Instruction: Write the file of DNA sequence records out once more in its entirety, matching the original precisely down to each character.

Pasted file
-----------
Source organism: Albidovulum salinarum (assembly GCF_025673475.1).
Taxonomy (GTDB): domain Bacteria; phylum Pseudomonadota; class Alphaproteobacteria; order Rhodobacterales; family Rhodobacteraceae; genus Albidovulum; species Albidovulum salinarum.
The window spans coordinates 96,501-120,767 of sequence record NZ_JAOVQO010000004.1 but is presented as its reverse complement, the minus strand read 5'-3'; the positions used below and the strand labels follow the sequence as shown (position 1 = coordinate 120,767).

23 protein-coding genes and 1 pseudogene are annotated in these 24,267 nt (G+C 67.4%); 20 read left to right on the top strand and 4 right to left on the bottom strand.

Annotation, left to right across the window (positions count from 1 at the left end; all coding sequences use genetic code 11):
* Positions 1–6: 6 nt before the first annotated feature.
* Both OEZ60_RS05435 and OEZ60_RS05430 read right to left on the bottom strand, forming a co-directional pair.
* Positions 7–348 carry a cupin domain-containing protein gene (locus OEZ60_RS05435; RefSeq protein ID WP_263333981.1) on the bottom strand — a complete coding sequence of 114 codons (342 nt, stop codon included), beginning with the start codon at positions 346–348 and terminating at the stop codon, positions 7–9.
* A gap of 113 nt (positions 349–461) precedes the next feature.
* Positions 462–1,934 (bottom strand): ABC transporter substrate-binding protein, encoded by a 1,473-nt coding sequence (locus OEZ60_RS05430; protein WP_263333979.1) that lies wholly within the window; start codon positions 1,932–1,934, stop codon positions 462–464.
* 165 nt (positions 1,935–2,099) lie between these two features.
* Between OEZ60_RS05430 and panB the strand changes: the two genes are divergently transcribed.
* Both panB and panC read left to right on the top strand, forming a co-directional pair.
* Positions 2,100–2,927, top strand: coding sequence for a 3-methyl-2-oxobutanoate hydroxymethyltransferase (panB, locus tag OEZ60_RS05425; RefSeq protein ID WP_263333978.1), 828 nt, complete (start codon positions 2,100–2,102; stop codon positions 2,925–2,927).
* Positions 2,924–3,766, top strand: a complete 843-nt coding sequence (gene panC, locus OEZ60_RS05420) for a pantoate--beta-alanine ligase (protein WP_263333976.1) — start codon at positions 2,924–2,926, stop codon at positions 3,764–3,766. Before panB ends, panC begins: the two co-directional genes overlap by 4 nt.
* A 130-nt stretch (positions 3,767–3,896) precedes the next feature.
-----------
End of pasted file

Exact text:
Source organism: Albidovulum salinarum (assembly GCF_025673475.1).
Taxonomy (GTDB): domain Bacteria; phylum Pseudomonadota; class Alphaproteobacteria; order Rhodobacterales; family Rhodobacteraceae; genus Albidovulum; species Albidovulum salinarum.
The window spans coordinates 96,501-120,767 of sequence record NZ_JAOVQO010000004.1 but is presented as its reverse complement, the minus strand read 5'-3'; the positions used below and the strand labels follow the sequence as shown (position 1 = coordinate 120,767).

23 protein-coding genes and 1 pseudogene are annotated in these 24,267 nt (G+C 67.4%); 20 read left to right on the top strand and 4 right to left on the bottom strand.

Annotation, left to right across the window (positions count from 1 at the left end; all coding sequences use genetic code 11):
* Positions 1–6: 6 nt before the first annotated feature.
* Both OEZ60_RS05435 and OEZ60_RS05430 read right to left on the bottom strand, forming a co-directional pair.
* Positions 7–348 carry a cupin domain-containing protein gene (locus OEZ60_RS05435; RefSeq protein ID WP_263333981.1) on the bottom strand — a complete coding sequence of 114 codons (342 nt, stop codon included), beginning with the start codon at positions 346–348 and terminating at the stop codon, positions 7–9.
* A gap of 113 nt (positions 349–461) precedes the next feature.
* Positions 462–1,934 (bottom strand): ABC transporter substrate-binding protein, encoded by a 1,473-nt coding sequence (locus OEZ60_RS05430; protein WP_263333979.1) that lies wholly within the window; start codon positions 1,932–1,934, stop codon positions 462–464.
* 165 nt (positions 1,935–2,099) lie between these two features.
* Between OEZ60_RS05430 and panB the strand changes: the two genes are divergently transcribed.
* Both panB and panC read left to right on the top strand, forming a co-directional pair.
* Positions 2,100–2,927, top strand: coding sequence for a 3-methyl-2-oxobutanoate hydroxymethyltransferase (panB, locus tag OEZ60_RS05425; RefSeq protein ID WP_263333978.1), 828 nt, complete (start codon positions 2,100–2,102; stop codon positions 2,925–2,927).
* Positions 2,924–3,766, top strand: a complete 843-nt coding sequence (gene panC, locus OEZ60_RS05420) for a pantoate--beta-alanine ligase (protein WP_263333976.1) — start codon at positions 2,924–2,926, stop codon at positions 3,764–3,766. Before panB ends, panC begins: the two co-directional genes overlap by 4 nt.
* A 130-nt stretch (positions 3,767–3,896) precedes the next feature.